By Midge Pierce

A highwire balancing act over a wireless technology upgrade has SE residents rights to protect their property facing off against a telecommunications company’s proposal to replace a 42 foot utility pole at Yamhill and 71st with a 58 foot pole carrying a wireless transmitter. The situation weighs citizens’ desires to protect their property against a telecommunications company’s aspirations to serve and grow its customer base.

Residents raised environmental and health concerns during a high tension informational meeting April 20 as T-Mobile representatives claimed that a transmitter at this location is needed because of increased demand for high speed data transmission capability. The proposal is part of a company wide $4 billion 4G (fourth generation) upgrade.

The presentation teetered as residents asked each other whether they wanted the upgrade or were even T-Mobile customers.  Only four hands in the packed TaborSpace dining room were raised. When pressed, company representatives declined to indicate how many T-Mobile clients would actually benefit from the upgrade.

“We don’t hear a need,” shouted one resident as citizens waved signs about corporate greed and protecting children’s growing bodies. “This doesn’t help us since most of us don’t have T-Mobile anyway. The signals we get now are just fine.”

While cell towers are not permitted in residential areas, wireless extensions are allowed on utility poles located in public rights of way.  A wireless carrier has basic legal authority to place antennas to fill a coverage gap, according to Jennifer Li, program manager at Portland’s  Office of Community Technology (OCT).

Under federal law, no state or local government can prohibit wireless service in any area where a carrier is licensed. Moreover, federal law prohibits cities from considering health impacts on wireless permit decisions.

Yet, health issues were center stage as citizens pressed for assurance that frequency waves would not endanger homes or a nearby school. Citizens raised concerns about electrical sensitivities, chromosomal breakdowns and breaks in the DNA of cells and the propensity of electromagnetic fields to cause brain tumors.

Andrew Thatcher, a health physicist hired by T-Mobile, downplayed links between mobile base stations and cancer. Comparing extremely low frequency magnetic fields (ELF) to that of TV, radio waves and even a baby monitor, Thatcher held that a mobile base station is less impactful than mobile phone use.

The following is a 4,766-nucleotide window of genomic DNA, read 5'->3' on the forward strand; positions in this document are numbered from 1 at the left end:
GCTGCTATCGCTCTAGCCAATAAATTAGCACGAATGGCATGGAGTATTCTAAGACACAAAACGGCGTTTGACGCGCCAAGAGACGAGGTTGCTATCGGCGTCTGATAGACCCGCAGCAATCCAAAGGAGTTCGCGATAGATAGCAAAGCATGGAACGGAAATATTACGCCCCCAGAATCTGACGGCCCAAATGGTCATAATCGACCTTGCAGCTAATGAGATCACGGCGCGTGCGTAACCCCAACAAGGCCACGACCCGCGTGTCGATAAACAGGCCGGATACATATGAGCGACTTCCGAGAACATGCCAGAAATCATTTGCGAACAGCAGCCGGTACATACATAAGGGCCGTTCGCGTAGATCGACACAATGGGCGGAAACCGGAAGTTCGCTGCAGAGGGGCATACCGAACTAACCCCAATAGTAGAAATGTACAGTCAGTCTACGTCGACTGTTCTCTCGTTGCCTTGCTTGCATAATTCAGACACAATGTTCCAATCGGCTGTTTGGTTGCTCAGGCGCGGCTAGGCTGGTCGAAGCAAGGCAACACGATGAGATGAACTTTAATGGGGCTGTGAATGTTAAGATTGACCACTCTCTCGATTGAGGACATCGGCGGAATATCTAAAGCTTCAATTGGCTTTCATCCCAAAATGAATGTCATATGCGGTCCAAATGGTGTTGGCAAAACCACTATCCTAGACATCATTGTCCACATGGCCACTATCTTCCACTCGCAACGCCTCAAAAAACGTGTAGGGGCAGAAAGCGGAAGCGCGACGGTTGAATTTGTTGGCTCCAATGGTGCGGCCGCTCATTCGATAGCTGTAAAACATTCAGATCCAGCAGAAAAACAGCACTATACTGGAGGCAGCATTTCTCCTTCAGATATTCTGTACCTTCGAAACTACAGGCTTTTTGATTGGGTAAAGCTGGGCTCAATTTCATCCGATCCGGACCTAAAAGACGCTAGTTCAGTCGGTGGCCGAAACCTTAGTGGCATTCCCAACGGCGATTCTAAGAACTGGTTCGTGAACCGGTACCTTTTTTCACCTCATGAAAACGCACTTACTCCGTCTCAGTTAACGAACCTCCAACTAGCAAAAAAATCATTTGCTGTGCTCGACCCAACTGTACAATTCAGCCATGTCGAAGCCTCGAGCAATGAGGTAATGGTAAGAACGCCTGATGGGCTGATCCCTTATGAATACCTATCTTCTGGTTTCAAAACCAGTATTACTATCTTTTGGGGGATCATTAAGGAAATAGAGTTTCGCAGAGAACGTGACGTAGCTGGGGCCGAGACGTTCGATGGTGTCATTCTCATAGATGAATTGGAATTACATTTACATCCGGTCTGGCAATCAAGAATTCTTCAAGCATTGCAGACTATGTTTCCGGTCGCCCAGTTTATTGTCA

Residents countered that they can control their cellphones but not the transmitter. An oncologist specializing in brain cancer, commented on long-term, cumulative effects that could push exposure over acceptable thresholds.

[While the relationship between transmitter emissions and phone use may not be direct, meeting handouts showed that mobile phone use is classified as possibly carcinogenic by the International Agency for Research on Cancer. Studies are ongoing to assess long-term effects.

The longer lifetime exposure of mobile phones to young people is of particular concern, although texting and holding phones away from the body may decrease the risks to the brain. The most consistently observed biological effect from mobile phone exposure is the interruption of sleep.]

Radio talk show host Paul Cienfuegos called the federal law restricting elected officials from considering the human or environmental health impact of the proposed tower an abomination. “It’s a dramatic example of corporate ‘rights’ trumping the rights of We the People.”

With healthcare considerations off the table, it may be difficult for residents to stop the antenna. Still, T-mobile has backed away from options on Mt. Tabor in the past, most recently from a project at 69th St. where a number of homes are eligible for historic designation.

OCT representative Li said Portland’s Broadband Strategic Plan recognizes broadband networks as infrastructures fundamental to Portland’s future. She says the majority of 911 calls are now made via wireless. Two out of five Americans have dropped their landlines completely.

In a written statement, Li elaborated:  “As the technology is mobile, access to the technology has very little to do with demand or interest in any particular neighborhood. It has far more to do with the right and ability of the carrier to provide an adequate signal to mobile users wherever those users happen to be in the service area, regardless of neighborhood.

‘Reliable wireless access depends upon signal availability. Increasing numbers of wireless users, wireless devices, and data traffic means more antennas are necessary to provide reliable signals.”

So what happens next? T-Mobile must wait 30 days before submitting its application.  The application will be reviewed first by OCT. If verified, it is forwarded to the Portland Bureau of Transportation for processing, review and decision-making.